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By Four Violets TOP 1000 REVIEWERVINE VOICE on 1 Sept. 2013
Format: Paperback
Published in 1973, the story starts with Tom and Jan, teenagers who are keeping in touch with coded letters and infrequent but intense meetings on Crewe Station. The story then intertwines with flashes to the past, to Roman Britain and the Civil War, with events that resonate back and forth in time as Tom and Jan visit sites where there has been much killing and other couples experiencing intense fear and suffering. Tom becomes almost deranged when he makes a discovery about Jan which threatens to tip him over the edge of sanity.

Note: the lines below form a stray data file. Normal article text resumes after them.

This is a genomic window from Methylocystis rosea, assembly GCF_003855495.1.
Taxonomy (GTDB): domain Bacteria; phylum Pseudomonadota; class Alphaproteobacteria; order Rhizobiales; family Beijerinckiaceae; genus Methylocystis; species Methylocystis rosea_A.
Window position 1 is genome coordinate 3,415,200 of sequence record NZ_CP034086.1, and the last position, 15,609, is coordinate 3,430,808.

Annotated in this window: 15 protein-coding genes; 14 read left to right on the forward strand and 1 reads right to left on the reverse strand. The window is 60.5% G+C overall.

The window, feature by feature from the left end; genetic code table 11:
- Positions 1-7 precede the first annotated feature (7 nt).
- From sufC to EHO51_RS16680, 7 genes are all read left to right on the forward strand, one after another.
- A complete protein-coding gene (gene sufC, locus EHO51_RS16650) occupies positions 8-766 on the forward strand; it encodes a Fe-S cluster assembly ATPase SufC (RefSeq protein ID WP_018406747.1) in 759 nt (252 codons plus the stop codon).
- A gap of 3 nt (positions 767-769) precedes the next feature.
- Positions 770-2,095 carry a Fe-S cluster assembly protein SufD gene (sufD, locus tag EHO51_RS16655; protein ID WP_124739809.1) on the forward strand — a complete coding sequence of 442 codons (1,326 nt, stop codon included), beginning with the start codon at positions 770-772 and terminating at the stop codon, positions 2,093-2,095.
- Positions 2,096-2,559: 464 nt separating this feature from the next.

Alan Garner was apparently inspired to write the story after reading of a suicidal teenage boy who sent a taped message to his girlfriend: if you care about me you will react to this. Well the girl never listened to the tape and he did commit suicide. It is unclear if Tom and Jan have a happy ending.

I am sure that in 1973 this book must have resonated powerfully with young readers. There was much less communication, no mobile phones, email, skype. Jan tells Tom how intensely she imagines him, how strongly she idealises him, and the adjustment she has to make when she sees the real him. The book perfectly sums up the difficulty of a long distance relationship as well as teenagers rejecting their parents' way of living. In addition is the interwoven, complicated, and often confusing strands of the past which bind the three stories backwards and forwards together.